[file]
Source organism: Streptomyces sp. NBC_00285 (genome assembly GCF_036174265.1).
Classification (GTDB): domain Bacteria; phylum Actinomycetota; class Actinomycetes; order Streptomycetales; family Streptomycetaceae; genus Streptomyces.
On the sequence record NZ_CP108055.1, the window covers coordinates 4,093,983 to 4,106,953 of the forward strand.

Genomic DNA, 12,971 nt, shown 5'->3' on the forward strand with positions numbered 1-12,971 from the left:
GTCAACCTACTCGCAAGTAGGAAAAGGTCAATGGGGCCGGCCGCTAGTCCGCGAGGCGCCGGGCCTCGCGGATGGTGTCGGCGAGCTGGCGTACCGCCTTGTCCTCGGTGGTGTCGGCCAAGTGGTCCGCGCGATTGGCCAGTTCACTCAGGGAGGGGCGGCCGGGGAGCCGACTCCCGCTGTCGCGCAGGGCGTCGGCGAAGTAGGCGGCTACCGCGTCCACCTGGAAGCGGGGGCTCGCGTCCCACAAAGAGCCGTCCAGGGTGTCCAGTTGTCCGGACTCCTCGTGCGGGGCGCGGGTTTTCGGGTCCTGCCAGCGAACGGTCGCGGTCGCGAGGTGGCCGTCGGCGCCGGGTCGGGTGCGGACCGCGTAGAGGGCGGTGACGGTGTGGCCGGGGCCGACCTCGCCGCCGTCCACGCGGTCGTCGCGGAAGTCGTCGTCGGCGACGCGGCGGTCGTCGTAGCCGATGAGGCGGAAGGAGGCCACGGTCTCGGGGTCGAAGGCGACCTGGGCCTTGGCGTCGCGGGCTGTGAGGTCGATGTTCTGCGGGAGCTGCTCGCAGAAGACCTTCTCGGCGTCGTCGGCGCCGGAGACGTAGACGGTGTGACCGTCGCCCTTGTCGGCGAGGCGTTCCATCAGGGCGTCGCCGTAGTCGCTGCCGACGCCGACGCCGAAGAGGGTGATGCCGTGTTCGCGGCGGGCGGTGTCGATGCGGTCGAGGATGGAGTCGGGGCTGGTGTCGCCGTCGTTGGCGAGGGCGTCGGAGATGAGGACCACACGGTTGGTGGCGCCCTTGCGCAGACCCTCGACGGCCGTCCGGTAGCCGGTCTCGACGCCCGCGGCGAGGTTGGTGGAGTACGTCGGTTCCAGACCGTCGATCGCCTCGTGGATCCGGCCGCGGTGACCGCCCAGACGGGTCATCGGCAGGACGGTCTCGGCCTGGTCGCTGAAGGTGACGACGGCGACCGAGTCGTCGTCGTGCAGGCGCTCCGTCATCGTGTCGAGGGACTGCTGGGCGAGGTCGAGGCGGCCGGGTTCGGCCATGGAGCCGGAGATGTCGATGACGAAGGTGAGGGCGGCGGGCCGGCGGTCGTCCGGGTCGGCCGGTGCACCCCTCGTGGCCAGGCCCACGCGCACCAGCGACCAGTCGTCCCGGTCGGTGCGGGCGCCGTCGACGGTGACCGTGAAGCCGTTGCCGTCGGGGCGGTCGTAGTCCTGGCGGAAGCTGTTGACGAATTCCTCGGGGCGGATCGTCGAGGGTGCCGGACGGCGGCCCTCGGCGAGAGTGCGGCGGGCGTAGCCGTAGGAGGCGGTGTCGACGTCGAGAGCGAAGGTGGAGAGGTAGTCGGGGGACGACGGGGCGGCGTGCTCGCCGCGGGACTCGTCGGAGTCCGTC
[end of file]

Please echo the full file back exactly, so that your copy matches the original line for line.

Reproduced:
Source organism: Streptomyces sp. NBC_00285 (genome assembly GCF_036174265.1).
Classification (GTDB): domain Bacteria; phylum Actinomycetota; class Actinomycetes; order Streptomycetales; family Streptomycetaceae; genus Streptomyces.
On the sequence record NZ_CP108055.1, the window covers coordinates 4,093,983 to 4,106,953 of the forward strand.

Genomic DNA, 12,971 nt, shown 5'->3' on the forward strand with positions numbered 1-12,971 from the left:
GTCAACCTACTCGCAAGTAGGAAAAGGTCAATGGGGCCGGCCGCTAGTCCGCGAGGCGCCGGGCCTCGCGGATGGTGTCGGCGAGCTGGCGTACCGCCTTGTCCTCGGTGGTGTCGGCCAAGTGGTCCGCGCGATTGGCCAGTTCACTCAGGGAGGGGCGGCCGGGGAGCCGACTCCCGCTGTCGCGCAGGGCGTCGGCGAAGTAGGCGGCTACCGCGTCCACCTGGAAGCGGGGGCTCGCGTCCCACAAAGAGCCGTCCAGGGTGTCCAGTTGTCCGGACTCCTCGTGCGGGGCGCGGGTTTTCGGGTCCTGCCAGCGAACGGTCGCGGTCGCGAGGTGGCCGTCGGCGCCGGGTCGGGTGCGGACCGCGTAGAGGGCGGTGACGGTGTGGCCGGGGCCGACCTCGCCGCCGTCCACGCGGTCGTCGCGGAAGTCGTCGTCGGCGACGCGGCGGTCGTCGTAGCCGATGAGGCGGAAGGAGGCCACGGTCTCGGGGTCGAAGGCGACCTGGGCCTTGGCGTCGCGGGCTGTGAGGTCGATGTTCTGCGGGAGCTGCTCGCAGAAGACCTTCTCGGCGTCGTCGGCGCCGGAGACGTAGACGGTGTGACCGTCGCCCTTGTCGGCGAGGCGTTCCATCAGGGCGTCGCCGTAGTCGCTGCCGACGCCGACGCCGAAGAGGGTGATGCCGTGTTCGCGGCGGGCGGTGTCGATGCGGTCGAGGATGGAGTCGGGGCTGGTGTCGCCGTCGTTGGCGAGGGCGTCGGAGATGAGGACCACACGGTTGGTGGCGCCCTTGCGCAGACCCTCGACGGCCGTCCGGTAGCCGGTCTCGACGCCCGCGGCGAGGTTGGTGGAGTACGTCGGTTCCAGACCGTCGATCGCCTCGTGGATCCGGCCGCGGTGACCGCCCAGACGGGTCATCGGCAGGACGGTCTCGGCCTGGTCGCTGAAGGTGACGACGGCGACCGAGTCGTCGTCGTGCAGGCGCTCCGTCATCGTGTCGAGGGACTGCTGGGCGAGGTCGAGGCGGCCGGGTTCGGCCATGGAGCCGGAGATGTCGATGACGAAGGTGAGGGCGGCGGGCCGGCGGTCGTCCGGGTCGGCCGGTGCACCCCTCGTGGCCAGGCCCACGCGCACCAGCGACCAGTCGTCCCGGTCGGTGCGGGCGCCGTCGACGGTGACCGTGAAGCCGTTGCCGTCGGGGCGGTCGTAGTCCTGGCGGAAGCTGTTGACGAATTCCTCGGGGCGGATCGTCGAGGGTGCCGGACGGCGGCCCTCGGCGAGAGTGCGGCGGGCGTAGCCGTAGGAGGCGGTGTCGACGTCGAGAGCGAAGGTGGAGAGGTAGTCGGGGGACGACGGGGCGGCGTGCTCGCCGCGGGACTCGTCGGAGTCCGTC